At the very least, house prices should be given the same weight in policy deliberations as consumer prices.

The narrow focus of policy was based on traditional economics, and its models of rational behaviour at the level of the individual. But for predicting the aggregate picture, these models have time and time again proved inadequate because they do not take account of the complexity of behaviour on a macro scale.

There is an urgent need for a better conceptual framework for the ‘macroeconomic problem’ to be developed.

History shows that narrow, rules-based approaches to macroeconomic policy do not work for long; it is time for policy makers to abandon their narrow models and develop a more complex understanding of the impact of policy interventions.


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5 Responses to “It’s a complex economy, stupid”

  1. Lord Blagger

    The deficit won’t be eliminated.

    The reason is fraud. Governments don’t report their debts. They just report their borrowing.

    The real issue is total government debt.

    So total up the debts, pensions included and its 7,000 bn, not 1,100 bn. To put that in perspective, if you pay tax, you are on the hook for 230,000 pounds, with interest.

    Given that the median wage is 26,000 a year, it doesn’t take a genius to see its bust.

    For last year, the increase in debts was 500 bn, on tax revenues of 570 bn. Again a school child can see that is a bust.

    Inflation doesn’t work, since most of the debts, the pensions are linked to inflation. So no inflating your way out of that either.

    So that leaves default. So if you are relying on the state for your pension or health care in old age, think again. They can’t pay you because they’ve run up the debts.

    Even the 5.4K that is paid out is paltry compared to what you would have received if you had put the money in the FTSE. There that same median worker would have had a pension of 19K a year, instead of 5.4K. That’s the extent that that median worker has been ripped off, by the state. It’s the state that has made them poor. That’s why they won’t report the debts. That makes it clear just how much they have stolen from people.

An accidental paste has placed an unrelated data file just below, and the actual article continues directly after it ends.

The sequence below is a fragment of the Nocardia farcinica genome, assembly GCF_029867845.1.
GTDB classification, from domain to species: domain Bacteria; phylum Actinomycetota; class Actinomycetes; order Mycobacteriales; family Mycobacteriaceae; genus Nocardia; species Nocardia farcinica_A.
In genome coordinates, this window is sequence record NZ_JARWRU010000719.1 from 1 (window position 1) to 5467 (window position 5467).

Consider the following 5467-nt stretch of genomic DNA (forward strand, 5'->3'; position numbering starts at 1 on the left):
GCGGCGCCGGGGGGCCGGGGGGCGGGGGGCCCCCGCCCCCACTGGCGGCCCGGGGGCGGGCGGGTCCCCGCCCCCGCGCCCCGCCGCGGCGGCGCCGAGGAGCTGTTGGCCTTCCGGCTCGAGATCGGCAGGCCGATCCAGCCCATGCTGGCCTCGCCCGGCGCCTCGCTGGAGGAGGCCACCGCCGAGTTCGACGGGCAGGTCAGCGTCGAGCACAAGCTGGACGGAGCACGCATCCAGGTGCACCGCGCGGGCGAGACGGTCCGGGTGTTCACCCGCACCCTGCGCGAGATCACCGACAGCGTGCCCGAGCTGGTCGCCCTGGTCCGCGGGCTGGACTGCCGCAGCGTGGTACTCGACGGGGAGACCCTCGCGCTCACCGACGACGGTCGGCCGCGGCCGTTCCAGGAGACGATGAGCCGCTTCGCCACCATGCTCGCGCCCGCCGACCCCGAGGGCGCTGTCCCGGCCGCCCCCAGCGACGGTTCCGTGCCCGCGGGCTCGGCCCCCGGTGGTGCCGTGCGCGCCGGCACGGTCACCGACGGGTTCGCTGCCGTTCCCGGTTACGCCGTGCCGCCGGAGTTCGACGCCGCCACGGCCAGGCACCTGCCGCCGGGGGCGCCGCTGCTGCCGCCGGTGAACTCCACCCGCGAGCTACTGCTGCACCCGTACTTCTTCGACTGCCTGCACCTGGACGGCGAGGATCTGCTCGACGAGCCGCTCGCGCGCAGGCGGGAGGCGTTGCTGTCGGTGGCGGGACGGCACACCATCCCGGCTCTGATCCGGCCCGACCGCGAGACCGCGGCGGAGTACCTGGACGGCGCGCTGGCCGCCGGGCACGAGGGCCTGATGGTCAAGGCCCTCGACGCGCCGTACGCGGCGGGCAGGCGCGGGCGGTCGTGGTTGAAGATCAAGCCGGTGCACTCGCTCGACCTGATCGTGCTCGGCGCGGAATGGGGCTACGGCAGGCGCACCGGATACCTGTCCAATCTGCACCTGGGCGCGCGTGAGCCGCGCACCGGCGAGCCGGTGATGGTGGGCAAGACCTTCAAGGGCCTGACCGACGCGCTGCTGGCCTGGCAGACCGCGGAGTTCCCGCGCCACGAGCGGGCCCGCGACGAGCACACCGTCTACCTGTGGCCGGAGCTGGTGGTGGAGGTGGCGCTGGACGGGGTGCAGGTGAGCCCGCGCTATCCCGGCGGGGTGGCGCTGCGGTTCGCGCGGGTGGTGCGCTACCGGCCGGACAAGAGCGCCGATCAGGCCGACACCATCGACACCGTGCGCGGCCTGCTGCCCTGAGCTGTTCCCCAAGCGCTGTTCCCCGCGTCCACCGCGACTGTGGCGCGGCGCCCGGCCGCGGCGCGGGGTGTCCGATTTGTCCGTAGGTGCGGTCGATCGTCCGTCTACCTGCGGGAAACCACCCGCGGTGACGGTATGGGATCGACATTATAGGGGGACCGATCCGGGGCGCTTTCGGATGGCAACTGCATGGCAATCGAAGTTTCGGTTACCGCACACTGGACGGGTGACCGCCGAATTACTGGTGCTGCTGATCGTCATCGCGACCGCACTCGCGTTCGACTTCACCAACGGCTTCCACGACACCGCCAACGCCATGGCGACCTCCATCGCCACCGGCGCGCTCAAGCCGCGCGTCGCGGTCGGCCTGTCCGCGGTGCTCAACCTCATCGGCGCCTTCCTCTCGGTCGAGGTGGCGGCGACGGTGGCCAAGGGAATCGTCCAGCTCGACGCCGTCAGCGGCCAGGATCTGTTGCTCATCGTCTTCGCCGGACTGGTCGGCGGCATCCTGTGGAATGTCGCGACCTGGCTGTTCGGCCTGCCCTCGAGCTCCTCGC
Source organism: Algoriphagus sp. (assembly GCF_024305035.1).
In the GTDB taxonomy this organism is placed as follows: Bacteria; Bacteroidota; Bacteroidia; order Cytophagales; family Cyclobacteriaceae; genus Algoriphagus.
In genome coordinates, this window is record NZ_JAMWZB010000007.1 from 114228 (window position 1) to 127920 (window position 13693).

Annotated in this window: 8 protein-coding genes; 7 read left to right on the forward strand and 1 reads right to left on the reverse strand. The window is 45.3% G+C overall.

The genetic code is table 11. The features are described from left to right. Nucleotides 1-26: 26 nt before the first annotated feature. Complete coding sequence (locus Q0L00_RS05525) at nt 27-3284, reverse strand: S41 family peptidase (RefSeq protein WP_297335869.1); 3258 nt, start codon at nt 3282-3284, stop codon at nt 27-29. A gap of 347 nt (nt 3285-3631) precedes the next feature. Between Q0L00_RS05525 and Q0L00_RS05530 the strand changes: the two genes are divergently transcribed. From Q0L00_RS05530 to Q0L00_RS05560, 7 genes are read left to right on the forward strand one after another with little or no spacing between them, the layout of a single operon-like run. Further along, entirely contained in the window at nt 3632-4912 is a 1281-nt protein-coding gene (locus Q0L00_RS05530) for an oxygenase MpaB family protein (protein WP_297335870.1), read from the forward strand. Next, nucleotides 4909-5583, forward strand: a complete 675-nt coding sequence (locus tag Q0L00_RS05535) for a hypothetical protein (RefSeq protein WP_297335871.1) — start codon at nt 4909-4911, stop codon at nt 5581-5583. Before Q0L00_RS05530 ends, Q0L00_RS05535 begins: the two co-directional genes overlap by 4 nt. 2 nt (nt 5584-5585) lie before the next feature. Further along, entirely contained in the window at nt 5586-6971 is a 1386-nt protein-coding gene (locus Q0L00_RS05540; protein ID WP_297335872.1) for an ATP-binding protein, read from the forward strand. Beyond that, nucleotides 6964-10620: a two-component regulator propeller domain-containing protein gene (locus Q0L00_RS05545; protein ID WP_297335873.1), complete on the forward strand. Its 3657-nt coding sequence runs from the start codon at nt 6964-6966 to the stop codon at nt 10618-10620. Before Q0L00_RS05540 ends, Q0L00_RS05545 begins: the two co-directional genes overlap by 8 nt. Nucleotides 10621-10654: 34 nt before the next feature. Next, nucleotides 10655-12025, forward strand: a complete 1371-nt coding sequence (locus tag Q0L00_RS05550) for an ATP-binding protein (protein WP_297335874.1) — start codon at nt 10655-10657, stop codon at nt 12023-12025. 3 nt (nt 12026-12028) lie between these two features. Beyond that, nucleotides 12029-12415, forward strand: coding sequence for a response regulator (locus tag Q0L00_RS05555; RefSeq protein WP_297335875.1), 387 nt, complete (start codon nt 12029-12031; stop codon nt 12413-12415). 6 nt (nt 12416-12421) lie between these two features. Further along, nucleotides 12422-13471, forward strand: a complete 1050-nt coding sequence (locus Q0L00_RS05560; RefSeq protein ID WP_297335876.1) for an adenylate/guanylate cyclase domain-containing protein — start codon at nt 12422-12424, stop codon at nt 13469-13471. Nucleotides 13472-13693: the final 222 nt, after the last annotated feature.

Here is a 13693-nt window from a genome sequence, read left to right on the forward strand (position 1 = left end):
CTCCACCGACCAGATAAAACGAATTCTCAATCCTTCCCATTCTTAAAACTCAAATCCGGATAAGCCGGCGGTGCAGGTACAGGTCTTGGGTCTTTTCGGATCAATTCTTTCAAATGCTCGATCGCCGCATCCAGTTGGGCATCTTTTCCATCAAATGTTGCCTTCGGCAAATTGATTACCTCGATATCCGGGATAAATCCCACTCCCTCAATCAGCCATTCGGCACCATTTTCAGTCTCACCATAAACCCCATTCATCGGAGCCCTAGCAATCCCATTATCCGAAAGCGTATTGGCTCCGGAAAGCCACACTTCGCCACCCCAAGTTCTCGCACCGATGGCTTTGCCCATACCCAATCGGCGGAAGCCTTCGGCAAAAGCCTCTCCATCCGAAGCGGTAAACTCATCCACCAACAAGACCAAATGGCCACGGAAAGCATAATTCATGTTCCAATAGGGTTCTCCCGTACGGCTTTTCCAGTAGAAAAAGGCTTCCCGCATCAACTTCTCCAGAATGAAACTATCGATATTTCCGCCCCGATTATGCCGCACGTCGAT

So all your talk about macroeconomics is just waffle. It’s a simple fraud that is the real issue.

  2. Newsbot9

    Of course not, you need your shares boosting, fraudster. Of course you want to default and screw the 99% over, after all – your cash is in tax havens.

    And, of course, that’s 1.2K given UK pension returns and fees. But you can’t admit that, you can’t admit your hostility to the 99% being ALLOWED to retire. Keep blaming the state for your crimes. Your fraud continues – When will you pay your share?

  3. Newsbot9

    It’d be absolutely ridiculous to do consider house prices in that way, and would cause major issues. Because, of course, of the massive housing shortage we have in this country.

    That needs to be fixed first.

  4. BenjaminGustafsson

    It’s not house prices going up. It’s land prices going up… We need to tax away most economic rent for land and thereby reduce land prices on the market. A land value tax ends the boom and bust cycle. It is mathematically impossible to have a boom and bust cycle if the price on land is zero.

  5. Nick

    Or increase the supply. ie. Remove planning controls

    Or alternatively, reduce the demand – immigration.

Comments are closed.